Working with Vulnerable Populations
Though water and waste challenges are abundant in small and rural communities, there are some vulnerable populations that are disproportionately impacted. Most of our services are available for communities/systems serving 10,000 and under, but RCAP makes a concentrated effort to provide services to the communities that need it most. This work is the core of RCAP’s mission to ensure everyone has access to safe drinking water and sanitary wastewater. With 72 percent of the nation’s approximately 150,000 public water systems serving communities of 500 or less, RCAP’s work with the smallest, most distressed communities is vital.
Whenever an issue arises, we know that RCAP is willing and able to assist us with whatever we need. They actually care about our city.
– Resident in Evarts Kentucky
Water and Wastewater
RCAP helps manage and implement Water and Wastewater Technical Assistance Programs through the U.S Department of Agriculture (USDA), the U.S Environmental Protection Agency (EPA), and the U.S. Department of Health and Human Services (HHS). We work in key rural communities throughout the U.S. and its territories, and on tribal lands, by providing hands-on, community-specific technical assistance and training to small water and wastewater systems serving 10,000 or fewer residents. With an increased ability to identify and tackle their own challenges, communities can better manage their assets, maintain compliance with state and federal water and wastewater regulations, work toward long-term sustainability, and adhere to loan and grant procedures and requirements before, during, and after an infrastructure project. RCAP takes a holistic approach where possible, identifying community needs and building local technical, managerial and financial capacity to meet those needs.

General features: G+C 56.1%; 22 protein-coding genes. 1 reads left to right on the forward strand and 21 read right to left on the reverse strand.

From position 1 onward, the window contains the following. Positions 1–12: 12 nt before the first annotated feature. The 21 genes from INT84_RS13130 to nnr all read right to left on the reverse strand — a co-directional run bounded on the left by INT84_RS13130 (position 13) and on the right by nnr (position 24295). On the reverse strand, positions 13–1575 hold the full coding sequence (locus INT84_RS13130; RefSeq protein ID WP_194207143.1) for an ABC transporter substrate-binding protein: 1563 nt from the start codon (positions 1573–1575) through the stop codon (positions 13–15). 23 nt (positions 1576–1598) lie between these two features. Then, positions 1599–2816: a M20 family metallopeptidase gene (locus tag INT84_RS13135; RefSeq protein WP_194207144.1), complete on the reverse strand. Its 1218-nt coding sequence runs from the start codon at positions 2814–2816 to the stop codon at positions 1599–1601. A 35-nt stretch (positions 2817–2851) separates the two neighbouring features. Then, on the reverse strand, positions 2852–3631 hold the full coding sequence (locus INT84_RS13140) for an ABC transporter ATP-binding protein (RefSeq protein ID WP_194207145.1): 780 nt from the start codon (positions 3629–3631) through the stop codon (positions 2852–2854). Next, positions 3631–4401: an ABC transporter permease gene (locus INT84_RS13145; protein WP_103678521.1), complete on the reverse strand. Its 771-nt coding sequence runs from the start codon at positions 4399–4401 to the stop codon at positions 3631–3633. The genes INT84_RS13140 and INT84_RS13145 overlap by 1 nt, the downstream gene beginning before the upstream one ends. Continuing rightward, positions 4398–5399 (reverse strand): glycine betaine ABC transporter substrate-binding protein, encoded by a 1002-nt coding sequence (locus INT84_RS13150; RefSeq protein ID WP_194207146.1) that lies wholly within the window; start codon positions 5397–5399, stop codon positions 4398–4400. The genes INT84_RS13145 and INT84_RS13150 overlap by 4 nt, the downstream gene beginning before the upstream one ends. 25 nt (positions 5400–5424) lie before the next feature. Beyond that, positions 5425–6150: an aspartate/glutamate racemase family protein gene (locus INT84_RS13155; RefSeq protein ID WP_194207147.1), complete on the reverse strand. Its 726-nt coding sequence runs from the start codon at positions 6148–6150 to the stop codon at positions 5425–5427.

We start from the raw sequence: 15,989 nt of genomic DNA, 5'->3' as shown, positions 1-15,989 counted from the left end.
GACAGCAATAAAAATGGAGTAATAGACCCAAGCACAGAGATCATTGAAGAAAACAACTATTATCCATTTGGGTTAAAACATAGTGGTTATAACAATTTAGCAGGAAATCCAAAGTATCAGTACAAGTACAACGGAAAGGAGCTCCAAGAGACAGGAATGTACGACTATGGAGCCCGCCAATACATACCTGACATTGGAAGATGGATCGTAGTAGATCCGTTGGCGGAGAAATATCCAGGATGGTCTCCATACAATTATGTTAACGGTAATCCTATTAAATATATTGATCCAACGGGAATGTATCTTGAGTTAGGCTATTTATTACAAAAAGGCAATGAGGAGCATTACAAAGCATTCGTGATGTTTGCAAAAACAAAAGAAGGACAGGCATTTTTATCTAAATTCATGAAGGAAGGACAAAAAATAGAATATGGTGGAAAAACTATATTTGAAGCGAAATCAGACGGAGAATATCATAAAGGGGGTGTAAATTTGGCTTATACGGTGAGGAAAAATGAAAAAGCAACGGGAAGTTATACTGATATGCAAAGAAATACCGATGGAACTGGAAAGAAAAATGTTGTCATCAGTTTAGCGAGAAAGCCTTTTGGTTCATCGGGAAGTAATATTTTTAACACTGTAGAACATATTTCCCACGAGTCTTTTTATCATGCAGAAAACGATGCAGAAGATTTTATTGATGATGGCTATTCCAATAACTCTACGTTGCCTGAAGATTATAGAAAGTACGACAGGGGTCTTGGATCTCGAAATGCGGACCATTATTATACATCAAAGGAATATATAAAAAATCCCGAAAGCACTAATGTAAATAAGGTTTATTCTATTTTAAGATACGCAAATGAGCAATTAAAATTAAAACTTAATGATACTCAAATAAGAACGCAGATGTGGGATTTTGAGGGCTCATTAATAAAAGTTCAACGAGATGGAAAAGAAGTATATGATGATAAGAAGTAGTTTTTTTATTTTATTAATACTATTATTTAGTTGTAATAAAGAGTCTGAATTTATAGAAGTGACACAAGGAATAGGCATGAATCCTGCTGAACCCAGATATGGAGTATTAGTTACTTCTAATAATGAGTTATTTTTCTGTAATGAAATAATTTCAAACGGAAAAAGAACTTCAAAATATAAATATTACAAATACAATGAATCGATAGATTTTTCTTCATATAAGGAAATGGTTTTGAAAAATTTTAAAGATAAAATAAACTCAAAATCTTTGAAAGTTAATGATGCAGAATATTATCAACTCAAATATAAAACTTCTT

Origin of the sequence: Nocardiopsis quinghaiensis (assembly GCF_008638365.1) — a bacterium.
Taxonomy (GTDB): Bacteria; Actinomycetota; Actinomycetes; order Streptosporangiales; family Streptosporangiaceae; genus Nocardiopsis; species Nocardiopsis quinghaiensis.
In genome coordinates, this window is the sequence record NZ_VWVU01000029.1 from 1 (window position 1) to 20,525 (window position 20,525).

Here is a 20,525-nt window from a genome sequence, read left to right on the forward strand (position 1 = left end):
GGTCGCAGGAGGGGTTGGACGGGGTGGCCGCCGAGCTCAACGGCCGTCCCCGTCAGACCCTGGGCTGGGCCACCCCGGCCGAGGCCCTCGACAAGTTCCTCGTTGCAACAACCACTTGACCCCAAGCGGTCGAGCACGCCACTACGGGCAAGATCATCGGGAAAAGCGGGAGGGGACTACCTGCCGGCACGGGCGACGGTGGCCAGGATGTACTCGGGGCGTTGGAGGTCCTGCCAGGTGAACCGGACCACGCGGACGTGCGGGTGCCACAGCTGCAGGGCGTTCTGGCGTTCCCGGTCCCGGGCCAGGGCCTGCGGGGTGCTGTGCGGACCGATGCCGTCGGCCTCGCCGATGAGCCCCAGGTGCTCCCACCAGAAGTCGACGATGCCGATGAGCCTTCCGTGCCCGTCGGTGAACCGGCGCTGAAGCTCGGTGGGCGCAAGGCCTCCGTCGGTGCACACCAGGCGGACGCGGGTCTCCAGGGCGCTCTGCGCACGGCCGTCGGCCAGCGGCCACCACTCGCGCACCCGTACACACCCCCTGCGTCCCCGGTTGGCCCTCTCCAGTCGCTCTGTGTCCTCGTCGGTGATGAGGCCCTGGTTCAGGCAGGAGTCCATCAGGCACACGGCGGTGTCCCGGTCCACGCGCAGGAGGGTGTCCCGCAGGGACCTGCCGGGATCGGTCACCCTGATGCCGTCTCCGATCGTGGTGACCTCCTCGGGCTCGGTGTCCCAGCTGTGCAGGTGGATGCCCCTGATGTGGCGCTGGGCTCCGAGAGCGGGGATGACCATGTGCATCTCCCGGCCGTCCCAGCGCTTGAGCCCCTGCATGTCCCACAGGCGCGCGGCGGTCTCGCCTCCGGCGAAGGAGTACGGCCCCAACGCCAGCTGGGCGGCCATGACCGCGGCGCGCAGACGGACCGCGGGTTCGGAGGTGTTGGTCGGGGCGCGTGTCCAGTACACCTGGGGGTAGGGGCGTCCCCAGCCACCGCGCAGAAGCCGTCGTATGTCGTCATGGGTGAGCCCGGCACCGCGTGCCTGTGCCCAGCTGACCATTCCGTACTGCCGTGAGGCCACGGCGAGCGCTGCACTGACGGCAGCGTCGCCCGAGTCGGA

Special Focus Areas
RCAP manages an EPA-funded program to provide training and technical assistance for private well owners, stakeholders and environmental health professionals to help improve water quality and public health. This program includes the provision of comprehensive individual well assessments and water quality sampling.
RCAP also provides training, technical assistance and financial resources to assist individual homeowners, neighborhoods and entire communities that rely on failing septic systems for their waste disposal. RCAP can help troubleshoot issues and guide the feasibility process to explore long-term solutions to protect both people and the environment. RCAP also provides training on maintenance and upkeep to ensure septic and decentralized systems are properly maintained.
Tribal Water/Wastewater Technical Assistance
Though most of our environmental programs help to serve tribes, RCAP manages a USDA program for water and waste disposal technical assistance and training specifically for tribal communities. This program helps to protect public and environmental health and foster economic development in specific tribal communities throughout the United States by providing hands-on, community-specific and culturally relevant technical assistance and training that: identifies and evaluates solutions to water and waste disposal problems, assists tribal communities in preparing funding applications for their water and waste projects, trains tribal operators in order to gain or maintain their licenses and improves operation and maintenance of existing water and waste disposal facilities.